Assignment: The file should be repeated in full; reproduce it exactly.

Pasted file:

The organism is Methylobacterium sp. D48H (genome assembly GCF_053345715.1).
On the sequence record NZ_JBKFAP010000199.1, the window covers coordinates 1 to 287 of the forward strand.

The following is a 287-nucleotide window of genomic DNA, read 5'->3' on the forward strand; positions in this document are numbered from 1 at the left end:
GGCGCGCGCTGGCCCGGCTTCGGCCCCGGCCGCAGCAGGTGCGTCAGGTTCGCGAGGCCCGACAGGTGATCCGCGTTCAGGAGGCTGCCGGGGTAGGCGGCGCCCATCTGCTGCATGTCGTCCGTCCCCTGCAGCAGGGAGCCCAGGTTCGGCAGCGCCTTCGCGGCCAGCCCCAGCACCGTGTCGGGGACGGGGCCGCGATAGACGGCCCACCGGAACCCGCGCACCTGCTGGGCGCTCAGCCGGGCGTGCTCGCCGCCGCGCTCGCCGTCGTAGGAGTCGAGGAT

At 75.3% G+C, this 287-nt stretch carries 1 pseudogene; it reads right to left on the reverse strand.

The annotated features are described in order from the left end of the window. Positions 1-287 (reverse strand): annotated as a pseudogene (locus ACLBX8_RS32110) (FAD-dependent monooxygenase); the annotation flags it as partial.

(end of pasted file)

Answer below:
The organism is Methylobacterium sp. D48H (genome assembly GCF_053345715.1).
On the sequence record NZ_JBKFAP010000199.1, the window covers coordinates 1 to 287 of the forward strand.

The following is a 287-nucleotide window of genomic DNA, read 5'->3' on the forward strand; positions in this document are numbered from 1 at the left end:
GGCGCGCGCTGGCCCGGCTTCGGCCCCGGCCGCAGCAGGTGCGTCAGGTTCGCGAGGCCCGACAGGTGATCCGCGTTCAGGAGGCTGCCGGGGTAGGCGGCGCCCATCTGCTGCATGTCGTCCGTCCCCTGCAGCAGGGAGCCCAGGTTCGGCAGCGCCTTCGCGGCCAGCCCCAGCACCGTGTCGGGGACGGGGCCGCGATAGACGGCCCACCGGAACCCGCGCACCTGCTGGGCGCTCAGCCGGGCGTGCTCGCCGCCGCGCTCGCCGTCGTAGGAGTCGAGGAT

At 75.3% G+C, this 287-nt stretch carries 1 pseudogene; it reads right to left on the reverse strand.

The annotated features are described in order from the left end of the window. Positions 1-287 (reverse strand): annotated as a pseudogene (locus ACLBX8_RS32110) (FAD-dependent monooxygenase); the annotation flags it as partial.